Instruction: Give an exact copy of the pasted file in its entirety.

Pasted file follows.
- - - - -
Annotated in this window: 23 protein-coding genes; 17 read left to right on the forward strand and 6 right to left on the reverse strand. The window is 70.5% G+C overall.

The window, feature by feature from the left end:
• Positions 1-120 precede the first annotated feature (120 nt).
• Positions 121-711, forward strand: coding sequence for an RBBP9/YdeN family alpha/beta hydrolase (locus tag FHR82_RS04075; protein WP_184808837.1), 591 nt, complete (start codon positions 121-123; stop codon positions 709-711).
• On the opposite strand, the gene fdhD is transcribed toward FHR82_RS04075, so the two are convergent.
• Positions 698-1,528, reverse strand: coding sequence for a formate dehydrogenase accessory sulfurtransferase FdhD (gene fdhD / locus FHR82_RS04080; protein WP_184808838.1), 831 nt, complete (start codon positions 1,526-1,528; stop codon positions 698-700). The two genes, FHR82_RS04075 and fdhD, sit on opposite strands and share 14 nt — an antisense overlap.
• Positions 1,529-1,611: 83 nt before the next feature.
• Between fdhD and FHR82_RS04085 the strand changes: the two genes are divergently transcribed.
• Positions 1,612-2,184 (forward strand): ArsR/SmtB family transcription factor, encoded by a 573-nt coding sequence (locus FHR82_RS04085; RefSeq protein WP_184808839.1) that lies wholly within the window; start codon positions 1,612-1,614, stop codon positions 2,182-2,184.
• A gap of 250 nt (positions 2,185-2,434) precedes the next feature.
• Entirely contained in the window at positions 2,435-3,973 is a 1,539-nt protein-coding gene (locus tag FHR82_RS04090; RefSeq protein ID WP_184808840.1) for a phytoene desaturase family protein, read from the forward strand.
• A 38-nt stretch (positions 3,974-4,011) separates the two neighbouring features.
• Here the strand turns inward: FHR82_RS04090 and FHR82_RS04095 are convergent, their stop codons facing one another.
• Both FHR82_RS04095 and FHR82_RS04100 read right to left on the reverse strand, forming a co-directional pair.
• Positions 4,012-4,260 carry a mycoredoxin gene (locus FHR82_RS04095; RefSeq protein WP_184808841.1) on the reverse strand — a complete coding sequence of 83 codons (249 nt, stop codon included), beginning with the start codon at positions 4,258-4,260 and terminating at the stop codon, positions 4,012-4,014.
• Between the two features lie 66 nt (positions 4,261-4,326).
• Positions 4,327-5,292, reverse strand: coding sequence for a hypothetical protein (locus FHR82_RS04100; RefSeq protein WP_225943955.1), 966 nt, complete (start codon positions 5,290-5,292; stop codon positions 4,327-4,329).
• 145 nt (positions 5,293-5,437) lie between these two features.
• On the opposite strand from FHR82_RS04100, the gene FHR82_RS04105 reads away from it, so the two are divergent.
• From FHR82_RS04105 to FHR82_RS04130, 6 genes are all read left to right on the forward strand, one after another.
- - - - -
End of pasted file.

Annotated in this window: 23 protein-coding genes; 17 read left to right on the forward strand and 6 right to left on the reverse strand. The window is 70.5% G+C overall.

The window, feature by feature from the left end:
• Positions 1-120 precede the first annotated feature (120 nt).
• Positions 121-711, forward strand: coding sequence for an RBBP9/YdeN family alpha/beta hydrolase (locus tag FHR82_RS04075; protein WP_184808837.1), 591 nt, complete (start codon positions 121-123; stop codon positions 709-711).
• On the opposite strand, the gene fdhD is transcribed toward FHR82_RS04075, so the two are convergent.
• Positions 698-1,528, reverse strand: coding sequence for a formate dehydrogenase accessory sulfurtransferase FdhD (gene fdhD / locus FHR82_RS04080; protein WP_184808838.1), 831 nt, complete (start codon positions 1,526-1,528; stop codon positions 698-700). The two genes, FHR82_RS04075 and fdhD, sit on opposite strands and share 14 nt — an antisense overlap.
• Positions 1,529-1,611: 83 nt before the next feature.
• Between fdhD and FHR82_RS04085 the strand changes: the two genes are divergently transcribed.
• Positions 1,612-2,184 (forward strand): ArsR/SmtB family transcription factor, encoded by a 573-nt coding sequence (locus FHR82_RS04085; RefSeq protein WP_184808839.1) that lies wholly within the window; start codon positions 1,612-1,614, stop codon positions 2,182-2,184.
• A gap of 250 nt (positions 2,185-2,434) precedes the next feature.
• Entirely contained in the window at positions 2,435-3,973 is a 1,539-nt protein-coding gene (locus tag FHR82_RS04090; RefSeq protein ID WP_184808840.1) for a phytoene desaturase family protein, read from the forward strand.
• A 38-nt stretch (positions 3,974-4,011) separates the two neighbouring features.
• Here the strand turns inward: FHR82_RS04090 and FHR82_RS04095 are convergent, their stop codons facing one another.
• Both FHR82_RS04095 and FHR82_RS04100 read right to left on the reverse strand, forming a co-directional pair.
• Positions 4,012-4,260 carry a mycoredoxin gene (locus FHR82_RS04095; RefSeq protein WP_184808841.1) on the reverse strand — a complete coding sequence of 83 codons (249 nt, stop codon included), beginning with the start codon at positions 4,258-4,260 and terminating at the stop codon, positions 4,012-4,014.
• Between the two features lie 66 nt (positions 4,261-4,326).
• Positions 4,327-5,292, reverse strand: coding sequence for a hypothetical protein (locus FHR82_RS04100; RefSeq protein WP_225943955.1), 966 nt, complete (start codon positions 5,290-5,292; stop codon positions 4,327-4,329).
• 145 nt (positions 5,293-5,437) lie between these two features.
• On the opposite strand from FHR82_RS04100, the gene FHR82_RS04105 reads away from it, so the two are divergent.
• From FHR82_RS04105 to FHR82_RS04130, 6 genes are all read left to right on the forward strand, one after another.